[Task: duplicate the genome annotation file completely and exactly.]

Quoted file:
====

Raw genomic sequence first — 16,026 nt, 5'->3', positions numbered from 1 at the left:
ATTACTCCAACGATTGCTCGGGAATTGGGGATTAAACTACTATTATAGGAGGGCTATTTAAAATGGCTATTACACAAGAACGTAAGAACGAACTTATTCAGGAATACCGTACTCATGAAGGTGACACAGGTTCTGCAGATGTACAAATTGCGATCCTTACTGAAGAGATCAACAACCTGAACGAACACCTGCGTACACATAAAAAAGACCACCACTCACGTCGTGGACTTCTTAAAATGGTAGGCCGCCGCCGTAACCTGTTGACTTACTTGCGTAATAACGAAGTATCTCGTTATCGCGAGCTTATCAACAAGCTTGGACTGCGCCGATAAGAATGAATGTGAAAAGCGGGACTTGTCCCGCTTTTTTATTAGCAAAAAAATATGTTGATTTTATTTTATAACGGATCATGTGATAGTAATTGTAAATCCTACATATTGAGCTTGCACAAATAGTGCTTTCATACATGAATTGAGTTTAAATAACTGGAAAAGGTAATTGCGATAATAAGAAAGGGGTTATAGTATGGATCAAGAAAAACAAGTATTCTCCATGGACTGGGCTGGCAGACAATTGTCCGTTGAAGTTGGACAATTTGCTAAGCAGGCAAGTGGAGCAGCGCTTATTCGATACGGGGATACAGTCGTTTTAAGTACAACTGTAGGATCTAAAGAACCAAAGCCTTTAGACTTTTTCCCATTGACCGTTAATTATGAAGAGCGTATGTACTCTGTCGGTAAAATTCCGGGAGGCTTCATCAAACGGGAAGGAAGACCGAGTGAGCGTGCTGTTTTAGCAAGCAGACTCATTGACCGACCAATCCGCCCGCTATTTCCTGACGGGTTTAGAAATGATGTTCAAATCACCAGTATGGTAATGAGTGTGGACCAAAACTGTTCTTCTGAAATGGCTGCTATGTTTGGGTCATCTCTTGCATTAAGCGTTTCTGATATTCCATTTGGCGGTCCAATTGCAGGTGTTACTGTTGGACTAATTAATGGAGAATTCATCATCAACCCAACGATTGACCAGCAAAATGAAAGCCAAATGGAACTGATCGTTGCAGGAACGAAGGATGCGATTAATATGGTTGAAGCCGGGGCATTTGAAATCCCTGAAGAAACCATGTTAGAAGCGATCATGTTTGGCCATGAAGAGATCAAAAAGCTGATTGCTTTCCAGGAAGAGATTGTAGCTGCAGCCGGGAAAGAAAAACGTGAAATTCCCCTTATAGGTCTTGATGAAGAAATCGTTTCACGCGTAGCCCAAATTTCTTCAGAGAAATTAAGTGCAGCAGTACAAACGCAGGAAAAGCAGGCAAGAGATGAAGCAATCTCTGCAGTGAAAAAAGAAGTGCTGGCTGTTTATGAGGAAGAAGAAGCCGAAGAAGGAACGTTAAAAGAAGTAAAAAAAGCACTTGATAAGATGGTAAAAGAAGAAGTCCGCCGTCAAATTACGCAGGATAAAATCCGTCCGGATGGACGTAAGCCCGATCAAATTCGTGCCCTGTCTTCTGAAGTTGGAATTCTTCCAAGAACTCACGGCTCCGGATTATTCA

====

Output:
Raw genomic sequence first — 16,026 nt, 5'->3', positions numbered from 1 at the left:
ATTACTCCAACGATTGCTCGGGAATTGGGGATTAAACTACTATTATAGGAGGGCTATTTAAAATGGCTATTACACAAGAACGTAAGAACGAACTTATTCAGGAATACCGTACTCATGAAGGTGACACAGGTTCTGCAGATGTACAAATTGCGATCCTTACTGAAGAGATCAACAACCTGAACGAACACCTGCGTACACATAAAAAAGACCACCACTCACGTCGTGGACTTCTTAAAATGGTAGGCCGCCGCCGTAACCTGTTGACTTACTTGCGTAATAACGAAGTATCTCGTTATCGCGAGCTTATCAACAAGCTTGGACTGCGCCGATAAGAATGAATGTGAAAAGCGGGACTTGTCCCGCTTTTTTATTAGCAAAAAAATATGTTGATTTTATTTTATAACGGATCATGTGATAGTAATTGTAAATCCTACATATTGAGCTTGCACAAATAGTGCTTTCATACATGAATTGAGTTTAAATAACTGGAAAAGGTAATTGCGATAATAAGAAAGGGGTTATAGTATGGATCAAGAAAAACAAGTATTCTCCATGGACTGGGCTGGCAGACAATTGTCCGTTGAAGTTGGACAATTTGCTAAGCAGGCAAGTGGAGCAGCGCTTATTCGATACGGGGATACAGTCGTTTTAAGTACAACTGTAGGATCTAAAGAACCAAAGCCTTTAGACTTTTTCCCATTGACCGTTAATTATGAAGAGCGTATGTACTCTGTCGGTAAAATTCCGGGAGGCTTCATCAAACGGGAAGGAAGACCGAGTGAGCGTGCTGTTTTAGCAAGCAGACTCATTGACCGACCAATCCGCCCGCTATTTCCTGACGGGTTTAGAAATGATGTTCAAATCACCAGTATGGTAATGAGTGTGGACCAAAACTGTTCTTCTGAAATGGCTGCTATGTTTGGGTCATCTCTTGCATTAAGCGTTTCTGATATTCCATTTGGCGGTCCAATTGCAGGTGTTACTGTTGGACTAATTAATGGAGAATTCATCATCAACCCAACGATTGACCAGCAAAATGAAAGCCAAATGGAACTGATCGTTGCAGGAACGAAGGATGCGATTAATATGGTTGAAGCCGGGGCATTTGAAATCCCTGAAGAAACCATGTTAGAAGCGATCATGTTTGGCCATGAAGAGATCAAAAAGCTGATTGCTTTCCAGGAAGAGATTGTAGCTGCAGCCGGGAAAGAAAAACGTGAAATTCCCCTTATAGGTCTTGATGAAGAAATCGTTTCACGCGTAGCCCAAATTTCTTCAGAGAAATTAAGTGCAGCAGTACAAACGCAGGAAAAGCAGGCAAGAGATGAAGCAATCTCTGCAGTGAAAAAAGAAGTGCTGGCTGTTTATGAGGAAGAAGAAGCCGAAGAAGGAACGTTAAAAGAAGTAAAAAAAGCACTTGATAAGATGGTAAAAGAAGAAGTCCGCCGTCAAATTACGCAGGATAAAATCCGTCCGGATGGACGTAAGCCCGATCAAATTCGTGCCCTGTCTTCTGAAGTTGGAATTCTTCCAAGAACTCACGGCTCCGGATTATTCA